Similar response distributions were found for each of the session topics.

Figure 1. Participant Perceptions of Usefulness of Session 1 Content. n = 32. Comparing the two cohorts, few differences were found. The only notable difference found was the secondary cohort was 25% more likely to indicate the “Communicating with Parents; Parent/Teacher Conferences” information as being “very useful” or “useful” compared to the elementary cohort (Figure 2).

Beginning Teacher Network Evaluation Report (2017-2018) Page 8 Figure 2. Participant Perceptions of Usefulness of Session 1 Content by Cohort. NElem = 25; NSec = 15. Additionally, participants were asked to rate their level of knowledge retrospectively for each of these topics both before and after the session.

Prior to the session, between 50-70% of participants indicated being at least “mostly knowledgeable” regarding each of the topics (Figure 3). After the training, these percentages increased to 90-92.5% across all three topics. Most importantly, no individuals indicated being “not knowledgeable at all” after the training. Figure 3. Participants’ Perceived Knowledge Regarding Session 1 Topics (Pre-Post). n = 40. Comparing the two cohorts on their perceived knowledge of Session 1 topic content before and after the training, few differences emerged. After the training, each cohort had over 85% of participants indicating that they were at least “mostly knowledgeable” regarding each of the training topics highlighted (Figure 4).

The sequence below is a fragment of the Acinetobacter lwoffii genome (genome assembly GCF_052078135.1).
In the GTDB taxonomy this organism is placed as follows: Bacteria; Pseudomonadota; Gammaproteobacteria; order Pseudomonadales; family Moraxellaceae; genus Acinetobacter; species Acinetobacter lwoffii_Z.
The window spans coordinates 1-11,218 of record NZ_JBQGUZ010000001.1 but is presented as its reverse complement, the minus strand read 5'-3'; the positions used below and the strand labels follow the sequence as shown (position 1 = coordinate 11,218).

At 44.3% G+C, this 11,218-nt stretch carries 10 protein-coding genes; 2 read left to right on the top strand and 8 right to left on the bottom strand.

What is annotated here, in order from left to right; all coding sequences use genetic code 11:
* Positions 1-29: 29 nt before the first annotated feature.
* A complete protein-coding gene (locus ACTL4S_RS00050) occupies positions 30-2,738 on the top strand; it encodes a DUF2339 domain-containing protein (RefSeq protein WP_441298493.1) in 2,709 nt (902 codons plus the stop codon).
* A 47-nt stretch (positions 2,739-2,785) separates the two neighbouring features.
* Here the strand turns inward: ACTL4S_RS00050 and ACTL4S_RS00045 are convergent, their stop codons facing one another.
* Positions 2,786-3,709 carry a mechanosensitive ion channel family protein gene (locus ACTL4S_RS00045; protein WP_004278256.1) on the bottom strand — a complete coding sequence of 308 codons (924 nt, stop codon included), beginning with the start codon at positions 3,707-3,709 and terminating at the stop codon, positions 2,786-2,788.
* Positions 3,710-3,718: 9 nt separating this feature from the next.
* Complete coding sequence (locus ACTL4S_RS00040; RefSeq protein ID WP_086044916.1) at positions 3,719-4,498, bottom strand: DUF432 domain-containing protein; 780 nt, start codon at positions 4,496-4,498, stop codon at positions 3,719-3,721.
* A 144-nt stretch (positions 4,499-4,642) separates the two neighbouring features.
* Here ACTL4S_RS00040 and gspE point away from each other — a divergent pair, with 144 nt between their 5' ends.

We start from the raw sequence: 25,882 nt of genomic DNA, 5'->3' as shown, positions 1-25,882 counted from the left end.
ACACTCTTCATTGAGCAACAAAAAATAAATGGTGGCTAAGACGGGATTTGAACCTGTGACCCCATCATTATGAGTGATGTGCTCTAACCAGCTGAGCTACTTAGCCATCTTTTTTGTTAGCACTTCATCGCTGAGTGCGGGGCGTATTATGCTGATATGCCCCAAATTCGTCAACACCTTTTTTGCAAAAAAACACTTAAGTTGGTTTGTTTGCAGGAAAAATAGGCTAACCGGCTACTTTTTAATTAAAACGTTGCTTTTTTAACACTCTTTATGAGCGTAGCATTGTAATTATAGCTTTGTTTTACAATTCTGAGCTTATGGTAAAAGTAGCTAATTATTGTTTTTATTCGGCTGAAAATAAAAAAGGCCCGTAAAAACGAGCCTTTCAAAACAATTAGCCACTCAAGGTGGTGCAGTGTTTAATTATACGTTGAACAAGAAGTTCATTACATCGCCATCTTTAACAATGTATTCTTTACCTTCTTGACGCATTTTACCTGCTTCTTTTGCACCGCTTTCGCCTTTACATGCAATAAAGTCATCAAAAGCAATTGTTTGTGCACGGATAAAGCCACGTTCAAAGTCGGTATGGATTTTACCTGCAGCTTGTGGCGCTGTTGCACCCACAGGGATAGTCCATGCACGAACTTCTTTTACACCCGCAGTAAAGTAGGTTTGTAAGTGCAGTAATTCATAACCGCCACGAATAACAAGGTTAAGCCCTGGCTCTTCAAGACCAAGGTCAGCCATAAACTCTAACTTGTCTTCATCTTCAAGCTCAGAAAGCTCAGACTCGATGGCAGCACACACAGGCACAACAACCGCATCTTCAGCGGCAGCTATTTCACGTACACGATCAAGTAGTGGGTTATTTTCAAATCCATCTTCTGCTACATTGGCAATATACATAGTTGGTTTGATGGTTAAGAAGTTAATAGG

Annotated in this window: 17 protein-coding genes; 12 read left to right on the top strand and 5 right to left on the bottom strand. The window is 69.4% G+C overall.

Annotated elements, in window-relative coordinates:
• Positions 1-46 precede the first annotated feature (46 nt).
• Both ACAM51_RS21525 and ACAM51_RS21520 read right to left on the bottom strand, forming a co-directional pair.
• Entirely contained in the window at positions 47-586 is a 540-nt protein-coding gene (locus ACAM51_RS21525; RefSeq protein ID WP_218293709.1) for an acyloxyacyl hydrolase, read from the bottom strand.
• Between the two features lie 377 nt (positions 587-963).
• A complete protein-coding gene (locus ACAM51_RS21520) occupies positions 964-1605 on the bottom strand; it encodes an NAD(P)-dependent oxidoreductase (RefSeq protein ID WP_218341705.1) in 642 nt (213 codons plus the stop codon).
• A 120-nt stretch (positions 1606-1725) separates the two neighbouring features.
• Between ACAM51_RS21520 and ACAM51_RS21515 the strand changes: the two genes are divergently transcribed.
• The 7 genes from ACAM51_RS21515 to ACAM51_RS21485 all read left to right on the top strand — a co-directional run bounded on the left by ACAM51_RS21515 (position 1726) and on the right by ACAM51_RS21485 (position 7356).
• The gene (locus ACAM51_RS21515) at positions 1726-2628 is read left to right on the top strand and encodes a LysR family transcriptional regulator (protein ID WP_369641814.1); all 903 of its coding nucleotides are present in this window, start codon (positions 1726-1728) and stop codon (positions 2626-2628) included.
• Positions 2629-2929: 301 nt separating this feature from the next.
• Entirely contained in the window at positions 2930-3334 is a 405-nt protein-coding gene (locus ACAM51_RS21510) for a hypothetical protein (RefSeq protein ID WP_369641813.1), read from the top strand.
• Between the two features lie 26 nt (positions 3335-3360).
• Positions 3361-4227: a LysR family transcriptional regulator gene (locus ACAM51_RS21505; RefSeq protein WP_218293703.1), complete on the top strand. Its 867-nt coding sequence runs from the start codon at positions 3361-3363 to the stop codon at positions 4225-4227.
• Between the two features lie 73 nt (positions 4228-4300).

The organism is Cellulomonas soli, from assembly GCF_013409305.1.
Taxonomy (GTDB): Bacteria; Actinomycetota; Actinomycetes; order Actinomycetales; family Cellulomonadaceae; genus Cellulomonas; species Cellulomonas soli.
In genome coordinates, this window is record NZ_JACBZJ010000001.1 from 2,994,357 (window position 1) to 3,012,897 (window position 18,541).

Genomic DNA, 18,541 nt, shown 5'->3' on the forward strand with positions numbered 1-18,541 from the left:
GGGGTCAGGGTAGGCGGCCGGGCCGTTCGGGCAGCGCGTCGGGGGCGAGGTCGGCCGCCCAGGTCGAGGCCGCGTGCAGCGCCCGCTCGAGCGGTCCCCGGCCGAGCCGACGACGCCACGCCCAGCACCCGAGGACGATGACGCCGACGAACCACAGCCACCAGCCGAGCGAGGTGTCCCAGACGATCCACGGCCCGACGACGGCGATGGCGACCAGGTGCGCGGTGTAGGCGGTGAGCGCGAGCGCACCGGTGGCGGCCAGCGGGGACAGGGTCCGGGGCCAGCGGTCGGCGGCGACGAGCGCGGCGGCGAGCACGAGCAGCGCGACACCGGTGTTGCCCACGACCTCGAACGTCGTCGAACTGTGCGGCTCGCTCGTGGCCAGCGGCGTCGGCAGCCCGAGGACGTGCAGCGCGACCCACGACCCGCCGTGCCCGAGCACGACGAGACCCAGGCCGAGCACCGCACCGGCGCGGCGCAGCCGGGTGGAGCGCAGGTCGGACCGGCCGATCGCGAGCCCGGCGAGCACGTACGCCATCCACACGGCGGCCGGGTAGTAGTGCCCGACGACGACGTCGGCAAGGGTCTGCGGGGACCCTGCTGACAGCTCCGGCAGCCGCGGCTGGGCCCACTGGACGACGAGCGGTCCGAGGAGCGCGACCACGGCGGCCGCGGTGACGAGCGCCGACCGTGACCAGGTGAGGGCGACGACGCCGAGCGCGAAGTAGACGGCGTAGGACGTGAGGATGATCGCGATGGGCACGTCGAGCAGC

The secondary cohort was slightly more likely than the elementary cohort to indicate being “very knowledgeable” regarding active learning/student engagement after the training.

Beginning Teacher Network Evaluation Report (2017-2018) Page 9 Figure 4. Participants’ Perceived Knowledge Regarding Session 1 Topics by Cohort (Pre-Post). NElem = 25; NSec = 15. Outcome 2: Increase teachers’ knowledge surrounding effective assessment practices. The second outcome which the Beginning Teacher Network sought to achieve was an increase in teachers’ knowledge regarding effective assessment practices. Data used to evaluate this outcome was collected through administration of the BTN Individual Session Feedback Survey after Session 2. Participants were asked after the session to rate the usefulness of the content provided related to each of the following topics using a 4-point Likert-type scale (“Very useful”; “Useful”; “Somewhat useful”; “Not at all useful”): • Clear learning targets, deconstructing the standards • The assessment - sound design • Purposes of assessment: pre-assessment, formative vs.

summative • Communication - effective feedback • Student involvement in the process Of the 45 participants who attended Session 2 between both cohorts, 34 (75.6%) completed the BTN Individual Session Reflection Survey after the session. Looking at those who responded, a vast majority of participants indicated the content provided was either “very useful” or “useful” for each of the five topics highlighted, with four of five topics above 75% of respondents (Figure 5). Similar response distributions were found for each topic regarding usefulness of content. Comparing the two cohorts, a few differences were found.